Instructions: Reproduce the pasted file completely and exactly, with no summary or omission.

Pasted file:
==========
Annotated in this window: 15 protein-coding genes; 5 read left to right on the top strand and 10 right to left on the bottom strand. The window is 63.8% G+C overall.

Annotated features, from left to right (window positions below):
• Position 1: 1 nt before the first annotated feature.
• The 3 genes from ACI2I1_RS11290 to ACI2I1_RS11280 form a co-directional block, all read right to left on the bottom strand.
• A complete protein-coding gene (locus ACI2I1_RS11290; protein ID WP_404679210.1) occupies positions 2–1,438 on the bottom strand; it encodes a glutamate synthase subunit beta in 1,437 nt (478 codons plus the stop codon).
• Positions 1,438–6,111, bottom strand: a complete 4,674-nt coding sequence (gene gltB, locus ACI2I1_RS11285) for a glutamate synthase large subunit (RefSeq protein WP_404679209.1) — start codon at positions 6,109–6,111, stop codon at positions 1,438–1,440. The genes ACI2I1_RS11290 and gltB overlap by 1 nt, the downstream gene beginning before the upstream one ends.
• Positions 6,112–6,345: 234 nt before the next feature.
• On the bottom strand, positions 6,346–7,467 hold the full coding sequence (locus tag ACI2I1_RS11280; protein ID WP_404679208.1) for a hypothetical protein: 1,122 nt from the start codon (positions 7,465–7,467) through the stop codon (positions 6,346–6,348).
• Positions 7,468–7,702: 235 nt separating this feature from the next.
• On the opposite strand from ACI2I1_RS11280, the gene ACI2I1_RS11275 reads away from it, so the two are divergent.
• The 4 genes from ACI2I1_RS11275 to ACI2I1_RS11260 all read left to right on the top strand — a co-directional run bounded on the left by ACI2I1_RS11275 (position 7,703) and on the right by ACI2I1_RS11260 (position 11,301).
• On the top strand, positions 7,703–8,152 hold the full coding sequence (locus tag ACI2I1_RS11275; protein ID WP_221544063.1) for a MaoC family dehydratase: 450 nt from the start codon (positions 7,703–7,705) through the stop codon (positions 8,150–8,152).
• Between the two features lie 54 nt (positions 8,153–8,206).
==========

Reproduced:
Annotated in this window: 15 protein-coding genes; 5 read left to right on the top strand and 10 right to left on the bottom strand. The window is 63.8% G+C overall.

Annotated features, from left to right (window positions below):
• Position 1: 1 nt before the first annotated feature.
• The 3 genes from ACI2I1_RS11290 to ACI2I1_RS11280 form a co-directional block, all read right to left on the bottom strand.
• A complete protein-coding gene (locus ACI2I1_RS11290; protein ID WP_404679210.1) occupies positions 2–1,438 on the bottom strand; it encodes a glutamate synthase subunit beta in 1,437 nt (478 codons plus the stop codon).
• Positions 1,438–6,111, bottom strand: a complete 4,674-nt coding sequence (gene gltB, locus ACI2I1_RS11285) for a glutamate synthase large subunit (RefSeq protein WP_404679209.1) — start codon at positions 6,109–6,111, stop codon at positions 1,438–1,440. The genes ACI2I1_RS11290 and gltB overlap by 1 nt, the downstream gene beginning before the upstream one ends.
• Positions 6,112–6,345: 234 nt before the next feature.
• On the bottom strand, positions 6,346–7,467 hold the full coding sequence (locus tag ACI2I1_RS11280; protein ID WP_404679208.1) for a hypothetical protein: 1,122 nt from the start codon (positions 7,465–7,467) through the stop codon (positions 6,346–6,348).
• Positions 7,468–7,702: 235 nt separating this feature from the next.
• On the opposite strand from ACI2I1_RS11280, the gene ACI2I1_RS11275 reads away from it, so the two are divergent.
• The 4 genes from ACI2I1_RS11275 to ACI2I1_RS11260 all read left to right on the top strand — a co-directional run bounded on the left by ACI2I1_RS11275 (position 7,703) and on the right by ACI2I1_RS11260 (position 11,301).
• On the top strand, positions 7,703–8,152 hold the full coding sequence (locus tag ACI2I1_RS11275; protein ID WP_221544063.1) for a MaoC family dehydratase: 450 nt from the start codon (positions 7,703–7,705) through the stop codon (positions 8,150–8,152).
• Between the two features lie 54 nt (positions 8,153–8,206).